Bless This Mess

by Justin Aclin

Welcome to part two of our point-counterpoint series discussing cleanliness. By now, you've probably read yesterday's column by my roommate and Pantomime Horse columnist, Casey "I Call Him Deuce" Schreiner. If not, I urge you to go to the archives at and read it. And then disregard it, because it's a dirty lie. Well, actually, in Casey's case they're probably impeccably clean lies.

Yes, it's true. I'm a slightly sloppy person. And what's wrong with that? As you can tell from my headline, I'm taking the anti-cleanliness position in this great debate. Who needs to waste time cleaning? I have much better things I could be doing with my time. The perfect example of this is making your bed. What the heck is the point? You're going to sleep in it again, like, 18 hours later. Messiness is just a lifestyle choice. It's saying, "I would rather read a book or smell a flower than spend three hours disinfecting my bathroom."

Oh, sure. I can see cleaning up when company's coming over, maybe, or when you start tripping over dust bunnies. But constant cleanliness? That, my friends, is a burden no one should have to shoulder. Unfortunately, constant cleanliness is what my good friend Casey seems to be suggesting to us. It's a wonder Casey even finds time to write a weekly column, what with all the fingerprints it must leave all over his keyboard that have to be wiped off. In case you couldn't tell from his column yesterday, Casey is an obsessive neat freak.

Let me describe for you a typical day in the Casey/Justin/Two Other Guys Who Don't Write Columns compound. I wake up and attempt to take a shower, only to find that Casey has once again used all the hot water. I confronted him about this once, but he just kept muttering that he needs his "scrub time." I tried to tell him that there's more skin on his loofah than on his body, but the vacuum drowned me out as it so often does.

Anyway, after that I head into the living room where Casey is watching "Martha Stewart Living" and taking notes. I eat a bagel, wipe my hands on a napkin, and rest the napkin on our coffee table. Then, Casey looks at me. He doesn't say anything. He doesn't even glare. He just looks at me, almost as though he's sad. If I don't promptly remove the napkin from the table, he begins to cough. At first I think he's just trying to get my attention, but soon I realize he's actually coughing. Then it occurs to me: messiness makes Casey physically ill. One time I accidentally dropped a sandwich on the floor and he went into diabetic shock.

I tell you, I love Casey like a brother, but a man can only be sprayed in the face with Lysol so many times before he loses his patience and vision. I've tried to wash dishes, only to have Casey wrest them away from me, screaming that he doesn't want me spreading my filth to our flatware. That's ridiculous! I make sure to at least brush off my filth before handling the dishes. I've even tried to straighten up our common area, but when I hung a "mid-spring" jacket up in the spot reserved for a "late-spring" jacket, I thought Casey was going to have a panic attack. What can I say? Casey loves to clean and I don't, so I let him clean. One time (and take or leave the other examples as you will, but this is absolutely true) Casey was passed out on our floor, drunk. Suddenly, he came to, turned his heavy-lidded eyes to the floor below him, and said, "This floor needs to be vacuumed."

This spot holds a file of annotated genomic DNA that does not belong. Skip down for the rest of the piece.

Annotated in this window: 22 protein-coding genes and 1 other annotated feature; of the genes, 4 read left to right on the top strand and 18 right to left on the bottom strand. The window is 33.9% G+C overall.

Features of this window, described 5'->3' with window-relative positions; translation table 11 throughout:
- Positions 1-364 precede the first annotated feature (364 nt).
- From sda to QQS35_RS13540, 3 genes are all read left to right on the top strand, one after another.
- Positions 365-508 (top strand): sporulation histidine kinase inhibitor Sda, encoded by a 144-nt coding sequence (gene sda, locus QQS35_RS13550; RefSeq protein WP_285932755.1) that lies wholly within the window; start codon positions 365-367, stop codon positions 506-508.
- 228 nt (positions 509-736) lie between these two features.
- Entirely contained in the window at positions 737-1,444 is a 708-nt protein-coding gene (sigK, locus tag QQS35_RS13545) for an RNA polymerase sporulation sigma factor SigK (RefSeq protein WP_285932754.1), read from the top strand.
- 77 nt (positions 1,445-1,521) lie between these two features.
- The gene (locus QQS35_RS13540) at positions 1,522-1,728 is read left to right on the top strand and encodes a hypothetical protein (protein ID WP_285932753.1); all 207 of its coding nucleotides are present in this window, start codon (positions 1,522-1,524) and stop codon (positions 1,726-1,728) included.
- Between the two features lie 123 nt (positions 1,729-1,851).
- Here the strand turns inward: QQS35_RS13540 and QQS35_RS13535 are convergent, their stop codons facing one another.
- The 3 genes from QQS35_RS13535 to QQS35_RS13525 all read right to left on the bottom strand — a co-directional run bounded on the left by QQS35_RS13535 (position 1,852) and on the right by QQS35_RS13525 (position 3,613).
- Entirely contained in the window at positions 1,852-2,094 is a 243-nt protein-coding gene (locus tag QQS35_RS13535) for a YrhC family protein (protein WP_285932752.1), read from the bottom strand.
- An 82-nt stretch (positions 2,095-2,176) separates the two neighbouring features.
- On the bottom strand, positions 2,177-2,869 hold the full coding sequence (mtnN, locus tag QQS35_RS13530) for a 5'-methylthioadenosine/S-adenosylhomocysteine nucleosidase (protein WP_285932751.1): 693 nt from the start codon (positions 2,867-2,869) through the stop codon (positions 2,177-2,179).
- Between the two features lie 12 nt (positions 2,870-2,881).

A couple of weeks ago, Casey wrote a column about how sleep-deprived he is. I had no sympathy for him, however, because I know the reason he's sleep- deprived is that he stays up all night measuring the Venetian blinds in our living room with a level, trying to make sure they're perfectly parallel with the windowsill. What really worries me is when he starts talking about how "fire is the ultimate cleanser" and then gives me that look. Let's just say I keep my door locked at night. Locked, and coated with asbestos.

"Cleanliness is next to Godliness," Casey's column was titled. It should have been, "Cleanliness is my God." It's hard to see into Casey's room because of the constant fog of Febreeze that fills the air, but one time I swear I saw a shrine in there. And I swear the deity in the shrine was holding a mop. Now I know many of you are shocked to hear that a beloved Daily Free Press columnist can be such a psychopath, but the truly frightening part is that it can happen to any one of you. All you need to do is let cleanliness run your life and you run the risk of becoming another Casey.

On behalf of Casey and myself, we hope you enjoyed this experiment in column writing. Oh, by the way, you might want to wash your hands after handling my column. No worries. I'm sure Casey has some soap.